Pain Pump Helps After Heart Surgery

Delivers numbing medication directly to site of incision

Please note: This article was published more than one year ago. The facts and conclusions presented may have since changed and may no longer be accurate. And "More information" links may no longer work. Questions about personal health should always be referred to a physician or other health care professional.

FRIDAY, June 11, 2004 (HealthDayNews) -- A new pump system designed to relieve pain after heart surgery is being used at the Northwestern Cardiovascular Institute at Northwestern Memorial Hospital.

The pain pump delivers non-narcotic numbing medication directly to the incision site. Cardiac patients experience less pain and require fewer doses of painkiller narcotics, have shorter hospital stays and quicker recovery, according to the institute.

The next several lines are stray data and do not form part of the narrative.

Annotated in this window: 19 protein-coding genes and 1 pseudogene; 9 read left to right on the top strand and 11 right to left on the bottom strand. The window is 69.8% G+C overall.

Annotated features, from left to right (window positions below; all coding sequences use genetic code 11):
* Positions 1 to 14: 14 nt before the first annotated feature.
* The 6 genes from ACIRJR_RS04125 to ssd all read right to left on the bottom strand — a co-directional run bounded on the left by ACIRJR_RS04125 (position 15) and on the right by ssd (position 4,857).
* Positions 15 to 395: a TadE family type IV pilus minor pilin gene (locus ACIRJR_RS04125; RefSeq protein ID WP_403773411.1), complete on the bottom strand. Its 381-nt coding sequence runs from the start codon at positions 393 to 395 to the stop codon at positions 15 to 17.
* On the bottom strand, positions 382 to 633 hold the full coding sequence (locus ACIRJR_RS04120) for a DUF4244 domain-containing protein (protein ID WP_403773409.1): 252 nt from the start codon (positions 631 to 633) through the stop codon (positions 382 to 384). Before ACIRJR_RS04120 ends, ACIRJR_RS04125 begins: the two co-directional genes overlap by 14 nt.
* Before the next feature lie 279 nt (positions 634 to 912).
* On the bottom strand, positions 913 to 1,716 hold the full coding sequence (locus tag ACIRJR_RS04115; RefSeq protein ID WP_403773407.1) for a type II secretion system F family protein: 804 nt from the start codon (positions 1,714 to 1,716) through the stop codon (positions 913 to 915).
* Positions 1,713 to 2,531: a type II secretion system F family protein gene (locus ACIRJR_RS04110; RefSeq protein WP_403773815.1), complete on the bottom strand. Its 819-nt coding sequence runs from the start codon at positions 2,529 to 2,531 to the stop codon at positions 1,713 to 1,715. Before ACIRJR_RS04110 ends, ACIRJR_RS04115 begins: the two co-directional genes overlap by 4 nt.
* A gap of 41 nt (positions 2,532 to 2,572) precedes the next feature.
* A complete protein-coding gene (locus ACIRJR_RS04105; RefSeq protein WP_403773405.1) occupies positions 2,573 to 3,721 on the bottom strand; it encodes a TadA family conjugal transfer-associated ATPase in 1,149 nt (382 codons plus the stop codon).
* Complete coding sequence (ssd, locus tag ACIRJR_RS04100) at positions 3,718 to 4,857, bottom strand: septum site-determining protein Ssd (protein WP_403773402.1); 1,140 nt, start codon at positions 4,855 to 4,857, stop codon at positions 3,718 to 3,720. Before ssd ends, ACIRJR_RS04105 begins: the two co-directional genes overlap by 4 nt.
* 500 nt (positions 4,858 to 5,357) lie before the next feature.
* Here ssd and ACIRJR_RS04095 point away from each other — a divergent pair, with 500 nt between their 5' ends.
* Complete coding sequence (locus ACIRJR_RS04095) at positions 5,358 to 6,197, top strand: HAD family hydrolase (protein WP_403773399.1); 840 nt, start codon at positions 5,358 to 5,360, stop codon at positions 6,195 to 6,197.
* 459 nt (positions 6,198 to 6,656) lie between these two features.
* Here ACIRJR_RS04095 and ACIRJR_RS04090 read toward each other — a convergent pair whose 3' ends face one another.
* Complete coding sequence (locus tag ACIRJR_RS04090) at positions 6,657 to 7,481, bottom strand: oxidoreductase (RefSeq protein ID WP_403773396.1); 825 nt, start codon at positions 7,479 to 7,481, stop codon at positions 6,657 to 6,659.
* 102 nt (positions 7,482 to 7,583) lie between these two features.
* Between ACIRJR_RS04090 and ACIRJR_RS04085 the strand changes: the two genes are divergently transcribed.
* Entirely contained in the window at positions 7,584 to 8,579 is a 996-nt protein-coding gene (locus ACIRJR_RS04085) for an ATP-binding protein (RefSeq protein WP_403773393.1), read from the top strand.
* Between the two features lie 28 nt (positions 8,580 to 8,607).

"Post-operative pain is one of the primary concerns patients have when undergoing heart surgery," Dr. Patrick McCarthy, institute co-director, said in a prepared statement.

"The pain relief pump not only significantly reduces pain post-operatively, but it also reduces anxiety and fear before the operation," McCarthy said.

The pain pump system includes a small balloon pump filled with local anesthetic, which is continuously delivered through a tiny tube directly to the surgical incision site. The device can be used up to five days after surgery. It's portable and can be carried in a pouch or attached to a patient's clothing.

More information

The American Academy of Family Physicians has more about pain control after surgery.

SOURCE: Northwestern Memorial Hospital, news release, June 7, 2004


Last Updated: